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  1. Pedro Rodriguez Cruz1,2,
  2. Katsiaryna Belaya2,
  3. Judy Cossins2,
  4. Wei Wei Liu2,
  5. Susan Maxwell2,
  6. Richard Petty3,
  7. Maria Farrugia3,
  8. Timothy Walls4,
  9. David Beeson2,
  10. Jacqueline Palace1,2
  1. 1 John Radcliffe Hospital
  2. 2 University of Oxford
  3. 3 The Queen Elizabeth University Hospital, Glasgow
  4. 4 Royal Victoria Infirmary, Newcastle Upon Tyne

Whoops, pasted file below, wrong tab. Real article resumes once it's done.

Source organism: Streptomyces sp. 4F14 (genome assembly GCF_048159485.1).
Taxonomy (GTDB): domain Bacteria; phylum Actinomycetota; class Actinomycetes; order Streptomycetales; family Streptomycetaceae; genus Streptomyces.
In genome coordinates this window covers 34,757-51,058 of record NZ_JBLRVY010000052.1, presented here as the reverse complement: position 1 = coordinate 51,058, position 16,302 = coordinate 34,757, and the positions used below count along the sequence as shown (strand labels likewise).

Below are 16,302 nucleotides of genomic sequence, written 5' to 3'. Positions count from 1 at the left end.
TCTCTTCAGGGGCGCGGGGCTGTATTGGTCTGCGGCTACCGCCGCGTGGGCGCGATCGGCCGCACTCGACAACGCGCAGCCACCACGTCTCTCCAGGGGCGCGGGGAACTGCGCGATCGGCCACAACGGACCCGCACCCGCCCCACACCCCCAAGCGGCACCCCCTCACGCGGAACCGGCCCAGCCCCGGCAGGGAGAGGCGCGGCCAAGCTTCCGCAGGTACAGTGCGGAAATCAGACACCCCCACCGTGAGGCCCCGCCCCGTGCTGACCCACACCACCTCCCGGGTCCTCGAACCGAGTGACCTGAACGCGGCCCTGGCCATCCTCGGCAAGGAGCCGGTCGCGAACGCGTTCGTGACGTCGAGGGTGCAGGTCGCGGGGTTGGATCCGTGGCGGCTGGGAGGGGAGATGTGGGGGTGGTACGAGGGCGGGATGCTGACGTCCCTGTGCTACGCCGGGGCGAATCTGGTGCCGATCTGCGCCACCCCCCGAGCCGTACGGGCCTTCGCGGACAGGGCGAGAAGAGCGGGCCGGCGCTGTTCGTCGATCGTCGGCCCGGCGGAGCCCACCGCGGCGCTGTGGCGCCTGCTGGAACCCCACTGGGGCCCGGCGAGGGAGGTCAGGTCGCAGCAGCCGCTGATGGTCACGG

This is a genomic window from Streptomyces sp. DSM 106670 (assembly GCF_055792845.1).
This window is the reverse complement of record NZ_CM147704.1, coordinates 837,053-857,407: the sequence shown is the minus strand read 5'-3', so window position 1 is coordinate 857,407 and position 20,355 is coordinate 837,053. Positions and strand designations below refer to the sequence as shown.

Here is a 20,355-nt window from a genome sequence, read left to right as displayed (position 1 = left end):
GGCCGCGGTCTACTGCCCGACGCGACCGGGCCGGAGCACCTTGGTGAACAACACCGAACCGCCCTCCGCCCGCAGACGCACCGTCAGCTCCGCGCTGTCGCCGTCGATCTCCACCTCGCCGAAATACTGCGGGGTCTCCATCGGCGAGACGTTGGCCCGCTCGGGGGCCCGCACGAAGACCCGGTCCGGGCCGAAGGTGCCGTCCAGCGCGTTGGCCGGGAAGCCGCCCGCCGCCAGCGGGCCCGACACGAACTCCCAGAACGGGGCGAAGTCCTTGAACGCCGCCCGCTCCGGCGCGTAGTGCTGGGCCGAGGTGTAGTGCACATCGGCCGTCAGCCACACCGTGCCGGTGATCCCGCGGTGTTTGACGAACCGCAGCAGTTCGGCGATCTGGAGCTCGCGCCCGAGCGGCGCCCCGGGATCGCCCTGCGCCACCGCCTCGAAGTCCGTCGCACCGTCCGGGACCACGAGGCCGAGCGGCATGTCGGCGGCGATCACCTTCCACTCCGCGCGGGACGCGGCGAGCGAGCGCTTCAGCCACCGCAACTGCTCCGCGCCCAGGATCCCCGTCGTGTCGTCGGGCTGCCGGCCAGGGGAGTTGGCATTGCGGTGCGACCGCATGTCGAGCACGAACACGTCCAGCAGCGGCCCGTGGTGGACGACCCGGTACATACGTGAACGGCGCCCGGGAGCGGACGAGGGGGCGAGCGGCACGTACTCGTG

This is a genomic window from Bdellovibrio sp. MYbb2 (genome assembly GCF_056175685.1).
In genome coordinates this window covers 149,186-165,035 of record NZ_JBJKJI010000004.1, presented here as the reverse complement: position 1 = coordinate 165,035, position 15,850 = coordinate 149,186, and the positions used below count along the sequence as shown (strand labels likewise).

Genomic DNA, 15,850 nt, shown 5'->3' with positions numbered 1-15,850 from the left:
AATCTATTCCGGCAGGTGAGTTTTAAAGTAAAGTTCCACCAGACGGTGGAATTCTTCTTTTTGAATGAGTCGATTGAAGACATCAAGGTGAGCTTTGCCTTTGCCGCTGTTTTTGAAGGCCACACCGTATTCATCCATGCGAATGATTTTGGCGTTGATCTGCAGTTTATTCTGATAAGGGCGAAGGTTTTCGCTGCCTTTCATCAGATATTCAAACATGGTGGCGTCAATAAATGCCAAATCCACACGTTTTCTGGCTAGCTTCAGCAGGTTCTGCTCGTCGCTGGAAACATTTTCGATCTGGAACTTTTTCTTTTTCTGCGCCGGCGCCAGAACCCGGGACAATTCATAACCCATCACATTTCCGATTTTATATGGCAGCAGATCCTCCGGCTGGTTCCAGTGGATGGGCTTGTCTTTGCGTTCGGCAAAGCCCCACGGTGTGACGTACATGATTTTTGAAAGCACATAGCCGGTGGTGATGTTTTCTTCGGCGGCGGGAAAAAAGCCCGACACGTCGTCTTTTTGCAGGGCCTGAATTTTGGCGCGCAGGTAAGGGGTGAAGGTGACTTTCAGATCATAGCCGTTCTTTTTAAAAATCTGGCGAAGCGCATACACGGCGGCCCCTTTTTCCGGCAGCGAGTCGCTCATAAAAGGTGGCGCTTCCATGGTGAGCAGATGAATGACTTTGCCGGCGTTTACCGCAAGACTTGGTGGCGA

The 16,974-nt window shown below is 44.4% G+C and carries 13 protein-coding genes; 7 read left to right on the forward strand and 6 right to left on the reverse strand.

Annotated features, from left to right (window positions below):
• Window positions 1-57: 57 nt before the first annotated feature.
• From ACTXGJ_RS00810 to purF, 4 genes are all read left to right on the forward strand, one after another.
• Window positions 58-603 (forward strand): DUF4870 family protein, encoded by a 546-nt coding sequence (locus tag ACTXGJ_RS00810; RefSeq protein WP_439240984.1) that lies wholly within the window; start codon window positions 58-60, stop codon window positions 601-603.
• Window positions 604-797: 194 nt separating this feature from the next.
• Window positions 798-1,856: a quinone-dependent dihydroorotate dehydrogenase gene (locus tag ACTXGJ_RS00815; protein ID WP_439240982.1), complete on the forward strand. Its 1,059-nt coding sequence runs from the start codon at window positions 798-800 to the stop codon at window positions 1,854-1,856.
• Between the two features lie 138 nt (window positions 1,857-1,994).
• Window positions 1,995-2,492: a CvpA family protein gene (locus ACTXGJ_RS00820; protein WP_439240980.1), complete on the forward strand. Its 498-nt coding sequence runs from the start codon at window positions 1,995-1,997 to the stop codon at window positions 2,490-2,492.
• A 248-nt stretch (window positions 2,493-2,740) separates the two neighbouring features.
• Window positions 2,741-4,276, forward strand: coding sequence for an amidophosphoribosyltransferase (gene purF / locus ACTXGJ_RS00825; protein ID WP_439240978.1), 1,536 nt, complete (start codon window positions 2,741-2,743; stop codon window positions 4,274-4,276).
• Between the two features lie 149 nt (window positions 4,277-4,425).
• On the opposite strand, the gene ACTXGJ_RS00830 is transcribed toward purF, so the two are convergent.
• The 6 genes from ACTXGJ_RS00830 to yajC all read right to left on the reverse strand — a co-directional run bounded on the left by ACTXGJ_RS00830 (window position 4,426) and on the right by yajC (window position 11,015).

Congenital myasthenic syndromes (CMS) are disorders caused by mutations in genes encoding proteins that are essential for maintaining the integrity of neuromuscular transmission. In recent years we have identified an unexpected relationship between glycosylation defects and CMS by using next generation sequencing. Patients with mutations affecting the early stages of glycosylation constitute a clinically distinctive group of disorders. Unlike other CMS subtypes, the presentation is delayed beyond infancy with prominent limb-girdle weakness and minimal or absent craniobulbar manifestations. In fact, we find that they occur in the absence of classic myasthenic manifestations such as ptosis, ophthalmoplegia or facial weakness, and therefore are likely to be under-diagnosed. In addition, the presence of additional features such as mild cognitive delay, cataracts, raised CK levels, myopathic abnormalities on muscle biopsy and muscle MRI, and selective abnormalities of neuromuscular transmission on electrophysiological testing, make them easily misdiagnosed as myopathies or muscular dystrophies. The recognition of these disorders is important since they can be treated symptomatically with cholinesterase inhibitors.

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